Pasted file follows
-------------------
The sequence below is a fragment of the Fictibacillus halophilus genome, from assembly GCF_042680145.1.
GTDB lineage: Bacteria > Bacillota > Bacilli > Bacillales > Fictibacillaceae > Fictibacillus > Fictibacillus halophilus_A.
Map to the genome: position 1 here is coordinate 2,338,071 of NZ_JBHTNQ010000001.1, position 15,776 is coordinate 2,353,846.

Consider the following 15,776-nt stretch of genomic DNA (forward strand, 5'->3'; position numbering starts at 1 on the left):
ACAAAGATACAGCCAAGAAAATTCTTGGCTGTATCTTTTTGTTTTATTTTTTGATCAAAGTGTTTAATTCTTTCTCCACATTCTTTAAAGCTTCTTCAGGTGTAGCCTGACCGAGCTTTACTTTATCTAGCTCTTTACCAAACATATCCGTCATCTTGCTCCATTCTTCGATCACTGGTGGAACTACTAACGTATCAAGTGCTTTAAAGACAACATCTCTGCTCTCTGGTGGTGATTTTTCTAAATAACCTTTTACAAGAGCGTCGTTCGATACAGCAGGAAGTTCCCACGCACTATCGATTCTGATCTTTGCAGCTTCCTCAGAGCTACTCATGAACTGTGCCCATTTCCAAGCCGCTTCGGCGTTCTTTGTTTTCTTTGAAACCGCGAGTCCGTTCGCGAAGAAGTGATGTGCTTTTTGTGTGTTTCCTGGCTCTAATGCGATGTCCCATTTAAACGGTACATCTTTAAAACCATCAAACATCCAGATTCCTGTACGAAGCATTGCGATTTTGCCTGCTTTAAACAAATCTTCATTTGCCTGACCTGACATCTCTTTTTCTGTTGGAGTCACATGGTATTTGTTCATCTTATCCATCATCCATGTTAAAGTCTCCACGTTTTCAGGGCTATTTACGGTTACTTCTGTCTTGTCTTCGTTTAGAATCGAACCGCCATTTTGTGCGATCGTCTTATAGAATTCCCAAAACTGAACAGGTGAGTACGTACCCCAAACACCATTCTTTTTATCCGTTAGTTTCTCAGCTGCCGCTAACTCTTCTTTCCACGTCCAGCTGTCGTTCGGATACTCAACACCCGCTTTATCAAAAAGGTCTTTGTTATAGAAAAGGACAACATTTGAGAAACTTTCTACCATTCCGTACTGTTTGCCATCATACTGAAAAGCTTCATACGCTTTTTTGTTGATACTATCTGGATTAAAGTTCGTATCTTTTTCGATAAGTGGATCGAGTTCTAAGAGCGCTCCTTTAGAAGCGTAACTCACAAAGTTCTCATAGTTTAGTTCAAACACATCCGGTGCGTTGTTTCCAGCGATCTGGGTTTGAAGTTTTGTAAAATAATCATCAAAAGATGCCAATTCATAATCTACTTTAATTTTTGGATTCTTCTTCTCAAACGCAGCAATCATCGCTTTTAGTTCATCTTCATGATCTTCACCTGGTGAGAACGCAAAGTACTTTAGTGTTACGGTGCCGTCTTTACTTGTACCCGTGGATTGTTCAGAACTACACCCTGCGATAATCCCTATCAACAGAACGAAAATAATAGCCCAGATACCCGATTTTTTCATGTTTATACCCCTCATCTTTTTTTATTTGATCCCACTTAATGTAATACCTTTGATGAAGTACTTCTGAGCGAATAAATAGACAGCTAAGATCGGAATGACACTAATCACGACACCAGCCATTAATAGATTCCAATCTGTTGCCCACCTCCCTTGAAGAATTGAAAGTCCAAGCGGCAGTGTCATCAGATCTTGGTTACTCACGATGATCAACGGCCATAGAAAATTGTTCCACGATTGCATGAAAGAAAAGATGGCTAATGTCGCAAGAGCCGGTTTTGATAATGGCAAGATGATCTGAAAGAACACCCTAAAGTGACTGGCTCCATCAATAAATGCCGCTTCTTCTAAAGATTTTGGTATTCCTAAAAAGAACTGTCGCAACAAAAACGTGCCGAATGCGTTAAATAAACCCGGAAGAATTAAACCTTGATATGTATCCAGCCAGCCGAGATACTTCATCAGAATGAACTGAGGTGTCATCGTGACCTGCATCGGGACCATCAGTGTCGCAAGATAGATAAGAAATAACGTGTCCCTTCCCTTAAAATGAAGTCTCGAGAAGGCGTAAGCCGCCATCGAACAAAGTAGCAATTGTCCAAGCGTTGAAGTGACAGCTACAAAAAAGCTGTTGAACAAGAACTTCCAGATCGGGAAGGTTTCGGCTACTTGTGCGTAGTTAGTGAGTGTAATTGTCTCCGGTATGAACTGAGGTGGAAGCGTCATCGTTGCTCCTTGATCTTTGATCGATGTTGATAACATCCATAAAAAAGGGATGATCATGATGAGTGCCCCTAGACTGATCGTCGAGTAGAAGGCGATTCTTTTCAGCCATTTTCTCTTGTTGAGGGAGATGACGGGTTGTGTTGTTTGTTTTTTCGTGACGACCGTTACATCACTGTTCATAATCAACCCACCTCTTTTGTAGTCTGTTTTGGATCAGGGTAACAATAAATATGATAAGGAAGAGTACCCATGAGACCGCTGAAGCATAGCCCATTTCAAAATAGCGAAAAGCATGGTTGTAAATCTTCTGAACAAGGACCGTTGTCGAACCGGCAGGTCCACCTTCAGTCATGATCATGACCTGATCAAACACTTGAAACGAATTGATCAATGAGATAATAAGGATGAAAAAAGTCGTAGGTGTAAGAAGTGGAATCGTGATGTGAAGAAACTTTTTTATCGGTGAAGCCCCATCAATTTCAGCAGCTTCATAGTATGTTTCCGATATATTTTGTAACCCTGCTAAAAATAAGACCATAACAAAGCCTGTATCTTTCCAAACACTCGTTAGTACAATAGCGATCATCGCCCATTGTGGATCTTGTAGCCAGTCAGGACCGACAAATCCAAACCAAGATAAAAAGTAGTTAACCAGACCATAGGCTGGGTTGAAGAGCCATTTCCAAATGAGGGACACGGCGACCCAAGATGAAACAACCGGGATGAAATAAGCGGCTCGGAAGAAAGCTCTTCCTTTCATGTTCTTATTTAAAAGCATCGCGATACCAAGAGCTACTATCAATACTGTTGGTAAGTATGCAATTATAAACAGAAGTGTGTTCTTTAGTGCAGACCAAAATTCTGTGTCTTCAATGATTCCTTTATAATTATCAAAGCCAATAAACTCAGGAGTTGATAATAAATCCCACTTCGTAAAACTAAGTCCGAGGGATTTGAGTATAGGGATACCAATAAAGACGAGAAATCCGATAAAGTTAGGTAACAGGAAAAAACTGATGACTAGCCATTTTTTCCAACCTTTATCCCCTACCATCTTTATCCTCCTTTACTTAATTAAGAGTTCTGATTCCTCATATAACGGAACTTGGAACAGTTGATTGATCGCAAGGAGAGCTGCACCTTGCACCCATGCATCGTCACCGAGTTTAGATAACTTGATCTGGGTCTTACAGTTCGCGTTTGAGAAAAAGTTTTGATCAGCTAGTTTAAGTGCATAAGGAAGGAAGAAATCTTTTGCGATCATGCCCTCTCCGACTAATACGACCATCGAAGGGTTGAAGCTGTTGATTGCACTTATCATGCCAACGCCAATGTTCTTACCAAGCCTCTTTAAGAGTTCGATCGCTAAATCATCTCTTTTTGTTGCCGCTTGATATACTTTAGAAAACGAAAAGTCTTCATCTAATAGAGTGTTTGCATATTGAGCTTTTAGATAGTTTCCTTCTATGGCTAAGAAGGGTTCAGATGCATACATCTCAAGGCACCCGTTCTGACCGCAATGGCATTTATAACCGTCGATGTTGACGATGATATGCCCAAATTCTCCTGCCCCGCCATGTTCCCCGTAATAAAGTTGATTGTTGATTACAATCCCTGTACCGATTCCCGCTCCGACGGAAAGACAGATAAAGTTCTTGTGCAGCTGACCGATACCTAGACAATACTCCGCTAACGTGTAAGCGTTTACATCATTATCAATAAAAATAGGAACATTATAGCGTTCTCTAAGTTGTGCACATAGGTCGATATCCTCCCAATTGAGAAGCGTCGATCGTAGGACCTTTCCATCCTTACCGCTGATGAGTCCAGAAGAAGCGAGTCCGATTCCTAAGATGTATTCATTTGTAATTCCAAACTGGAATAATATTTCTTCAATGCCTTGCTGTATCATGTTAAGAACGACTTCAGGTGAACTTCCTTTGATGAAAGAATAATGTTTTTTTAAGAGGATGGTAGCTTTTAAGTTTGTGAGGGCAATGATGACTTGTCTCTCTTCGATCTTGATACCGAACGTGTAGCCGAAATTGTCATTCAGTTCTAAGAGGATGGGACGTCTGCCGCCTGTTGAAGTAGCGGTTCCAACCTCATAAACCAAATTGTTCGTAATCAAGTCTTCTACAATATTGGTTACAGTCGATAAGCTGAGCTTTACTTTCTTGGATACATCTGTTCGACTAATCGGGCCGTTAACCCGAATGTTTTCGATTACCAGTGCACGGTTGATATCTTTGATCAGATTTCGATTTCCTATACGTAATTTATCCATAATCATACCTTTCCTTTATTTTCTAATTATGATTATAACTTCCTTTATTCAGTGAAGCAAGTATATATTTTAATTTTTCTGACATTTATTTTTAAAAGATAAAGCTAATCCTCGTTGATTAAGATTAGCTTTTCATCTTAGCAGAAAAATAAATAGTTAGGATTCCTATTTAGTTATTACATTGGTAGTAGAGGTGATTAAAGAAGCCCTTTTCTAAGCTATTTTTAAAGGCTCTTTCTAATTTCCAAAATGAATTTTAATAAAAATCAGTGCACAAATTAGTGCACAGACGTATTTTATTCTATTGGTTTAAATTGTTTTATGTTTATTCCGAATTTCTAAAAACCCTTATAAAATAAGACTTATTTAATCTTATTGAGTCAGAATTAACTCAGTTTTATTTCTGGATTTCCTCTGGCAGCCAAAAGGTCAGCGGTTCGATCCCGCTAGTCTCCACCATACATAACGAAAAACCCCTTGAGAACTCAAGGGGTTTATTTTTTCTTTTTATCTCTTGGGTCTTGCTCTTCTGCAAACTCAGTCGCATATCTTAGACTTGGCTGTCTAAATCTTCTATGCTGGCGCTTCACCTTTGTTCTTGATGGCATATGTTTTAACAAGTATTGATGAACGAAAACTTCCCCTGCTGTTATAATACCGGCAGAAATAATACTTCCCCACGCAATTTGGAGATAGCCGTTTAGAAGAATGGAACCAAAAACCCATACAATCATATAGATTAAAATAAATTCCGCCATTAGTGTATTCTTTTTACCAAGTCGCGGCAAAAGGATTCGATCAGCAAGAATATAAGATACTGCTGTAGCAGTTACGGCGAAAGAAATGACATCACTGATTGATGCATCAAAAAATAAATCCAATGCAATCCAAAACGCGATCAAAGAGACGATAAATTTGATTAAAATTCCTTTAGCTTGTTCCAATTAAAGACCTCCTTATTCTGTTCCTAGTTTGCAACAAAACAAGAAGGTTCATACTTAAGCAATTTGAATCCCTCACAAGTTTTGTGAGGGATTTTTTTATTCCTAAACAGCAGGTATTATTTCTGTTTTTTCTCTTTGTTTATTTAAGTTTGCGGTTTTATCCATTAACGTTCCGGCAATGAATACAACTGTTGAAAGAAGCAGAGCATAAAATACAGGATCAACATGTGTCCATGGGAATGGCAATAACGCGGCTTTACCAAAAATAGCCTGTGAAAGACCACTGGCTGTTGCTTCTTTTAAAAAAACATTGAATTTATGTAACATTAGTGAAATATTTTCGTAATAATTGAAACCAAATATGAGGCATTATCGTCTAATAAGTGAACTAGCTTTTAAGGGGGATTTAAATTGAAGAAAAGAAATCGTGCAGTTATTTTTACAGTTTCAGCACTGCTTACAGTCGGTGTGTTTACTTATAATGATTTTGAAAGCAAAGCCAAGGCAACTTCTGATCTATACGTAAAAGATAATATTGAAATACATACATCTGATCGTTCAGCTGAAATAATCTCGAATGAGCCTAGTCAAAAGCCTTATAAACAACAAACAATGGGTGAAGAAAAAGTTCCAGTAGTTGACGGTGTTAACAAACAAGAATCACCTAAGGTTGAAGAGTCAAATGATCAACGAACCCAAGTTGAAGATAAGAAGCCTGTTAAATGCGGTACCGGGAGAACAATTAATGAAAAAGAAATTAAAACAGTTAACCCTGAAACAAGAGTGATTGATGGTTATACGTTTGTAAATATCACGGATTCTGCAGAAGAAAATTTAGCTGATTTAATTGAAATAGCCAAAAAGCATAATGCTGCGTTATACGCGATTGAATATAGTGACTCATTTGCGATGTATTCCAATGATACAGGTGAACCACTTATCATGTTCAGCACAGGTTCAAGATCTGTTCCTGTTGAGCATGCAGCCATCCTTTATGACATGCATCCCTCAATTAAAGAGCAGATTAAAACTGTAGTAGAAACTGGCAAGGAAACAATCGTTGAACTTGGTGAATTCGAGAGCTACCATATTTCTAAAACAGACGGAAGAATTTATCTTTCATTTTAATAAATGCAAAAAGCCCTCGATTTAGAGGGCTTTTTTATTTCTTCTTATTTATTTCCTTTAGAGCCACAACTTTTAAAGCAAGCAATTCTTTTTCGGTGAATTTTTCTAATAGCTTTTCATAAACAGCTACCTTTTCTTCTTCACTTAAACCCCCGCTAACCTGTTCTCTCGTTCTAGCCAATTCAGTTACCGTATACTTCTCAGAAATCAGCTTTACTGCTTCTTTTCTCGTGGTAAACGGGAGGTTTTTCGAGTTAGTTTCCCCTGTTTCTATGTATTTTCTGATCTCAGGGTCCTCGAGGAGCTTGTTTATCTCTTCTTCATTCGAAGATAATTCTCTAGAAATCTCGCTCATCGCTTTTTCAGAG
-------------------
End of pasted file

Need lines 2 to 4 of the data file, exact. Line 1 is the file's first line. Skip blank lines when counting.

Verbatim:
GTDB lineage: Bacteria > Bacillota > Bacilli > Bacillales > Fictibacillaceae > Fictibacillus > Fictibacillus halophilus_A.
Map to the genome: position 1 here is coordinate 2,338,071 of NZ_JBHTNQ010000001.1, position 15,776 is coordinate 2,353,846.

Consider the following 15,776-nt stretch of genomic DNA (forward strand, 5'->3'; position numbering starts at 1 on the left):